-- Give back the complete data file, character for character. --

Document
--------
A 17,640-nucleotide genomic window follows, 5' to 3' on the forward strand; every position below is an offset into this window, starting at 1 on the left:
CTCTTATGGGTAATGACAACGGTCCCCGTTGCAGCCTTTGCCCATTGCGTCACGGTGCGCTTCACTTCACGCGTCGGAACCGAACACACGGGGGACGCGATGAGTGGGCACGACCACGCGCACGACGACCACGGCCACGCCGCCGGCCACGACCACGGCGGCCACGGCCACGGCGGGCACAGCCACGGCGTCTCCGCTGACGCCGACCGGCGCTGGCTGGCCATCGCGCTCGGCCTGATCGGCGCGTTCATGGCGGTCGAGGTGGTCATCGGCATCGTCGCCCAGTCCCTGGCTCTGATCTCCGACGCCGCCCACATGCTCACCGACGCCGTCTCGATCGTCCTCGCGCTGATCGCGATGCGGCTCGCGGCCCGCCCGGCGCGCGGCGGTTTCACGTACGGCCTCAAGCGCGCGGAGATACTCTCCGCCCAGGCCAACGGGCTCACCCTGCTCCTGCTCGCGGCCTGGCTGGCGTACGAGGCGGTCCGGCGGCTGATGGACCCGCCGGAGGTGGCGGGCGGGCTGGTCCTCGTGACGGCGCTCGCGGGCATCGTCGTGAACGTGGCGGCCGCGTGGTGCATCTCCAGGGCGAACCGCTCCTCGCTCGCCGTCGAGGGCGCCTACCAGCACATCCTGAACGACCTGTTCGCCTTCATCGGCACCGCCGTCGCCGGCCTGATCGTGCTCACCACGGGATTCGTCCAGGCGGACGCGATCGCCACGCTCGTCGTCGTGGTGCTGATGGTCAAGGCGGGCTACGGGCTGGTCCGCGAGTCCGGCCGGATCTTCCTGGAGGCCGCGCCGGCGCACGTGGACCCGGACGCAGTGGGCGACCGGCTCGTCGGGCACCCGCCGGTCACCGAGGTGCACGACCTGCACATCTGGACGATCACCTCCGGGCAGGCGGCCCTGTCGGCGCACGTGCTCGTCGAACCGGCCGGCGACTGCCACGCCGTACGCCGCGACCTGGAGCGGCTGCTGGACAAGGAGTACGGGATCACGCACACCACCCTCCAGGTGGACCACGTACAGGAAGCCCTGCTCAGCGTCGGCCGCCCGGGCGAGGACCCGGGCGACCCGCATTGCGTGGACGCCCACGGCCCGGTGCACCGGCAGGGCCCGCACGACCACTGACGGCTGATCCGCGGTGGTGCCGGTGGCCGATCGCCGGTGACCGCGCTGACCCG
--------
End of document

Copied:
A 17,640-nucleotide genomic window follows, 5' to 3' on the forward strand; every position below is an offset into this window, starting at 1 on the left:
CTCTTATGGGTAATGACAACGGTCCCCGTTGCAGCCTTTGCCCATTGCGTCACGGTGCGCTTCACTTCACGCGTCGGAACCGAACACACGGGGGACGCGATGAGTGGGCACGACCACGCGCACGACGACCACGGCCACGCCGCCGGCCACGACCACGGCGGCCACGGCCACGGCGGGCACAGCCACGGCGTCTCCGCTGACGCCGACCGGCGCTGGCTGGCCATCGCGCTCGGCCTGATCGGCGCGTTCATGGCGGTCGAGGTGGTCATCGGCATCGTCGCCCAGTCCCTGGCTCTGATCTCCGACGCCGCCCACATGCTCACCGACGCCGTCTCGATCGTCCTCGCGCTGATCGCGATGCGGCTCGCGGCCCGCCCGGCGCGCGGCGGTTTCACGTACGGCCTCAAGCGCGCGGAGATACTCTCCGCCCAGGCCAACGGGCTCACCCTGCTCCTGCTCGCGGCCTGGCTGGCGTACGAGGCGGTCCGGCGGCTGATGGACCCGCCGGAGGTGGCGGGCGGGCTGGTCCTCGTGACGGCGCTCGCGGGCATCGTCGTGAACGTGGCGGCCGCGTGGTGCATCTCCAGGGCGAACCGCTCCTCGCTCGCCGTCGAGGGCGCCTACCAGCACATCCTGAACGACCTGTTCGCCTTCATCGGCACCGCCGTCGCCGGCCTGATCGTGCTCACCACGGGATTCGTCCAGGCGGACGCGATCGCCACGCTCGTCGTCGTGGTGCTGATGGTCAAGGCGGGCTACGGGCTGGTCCGCGAGTCCGGCCGGATCTTCCTGGAGGCCGCGCCGGCGCACGTGGACCCGGACGCAGTGGGCGACCGGCTCGTCGGGCACCCGCCGGTCACCGAGGTGCACGACCTGCACATCTGGACGATCACCTCCGGGCAGGCGGCCCTGTCGGCGCACGTGCTCGTCGAACCGGCCGGCGACTGCCACGCCGTACGCCGCGACCTGGAGCGGCTGCTGGACAAGGAGTACGGGATCACGCACACCACCCTCCAGGTGGACCACGTACAGGAAGCCCTGCTCAGCGTCGGCCGCCCGGGCGAGGACCCGGGCGACCCGCATTGCGTGGACGCCCACGGCCCGGTGCACCGGCAGGGCCCGCACGACCACTGACGGCTGATCCGCGGTGGTGCCGGTGGCCGATCGCCGGTGACCGCGCTGACCCG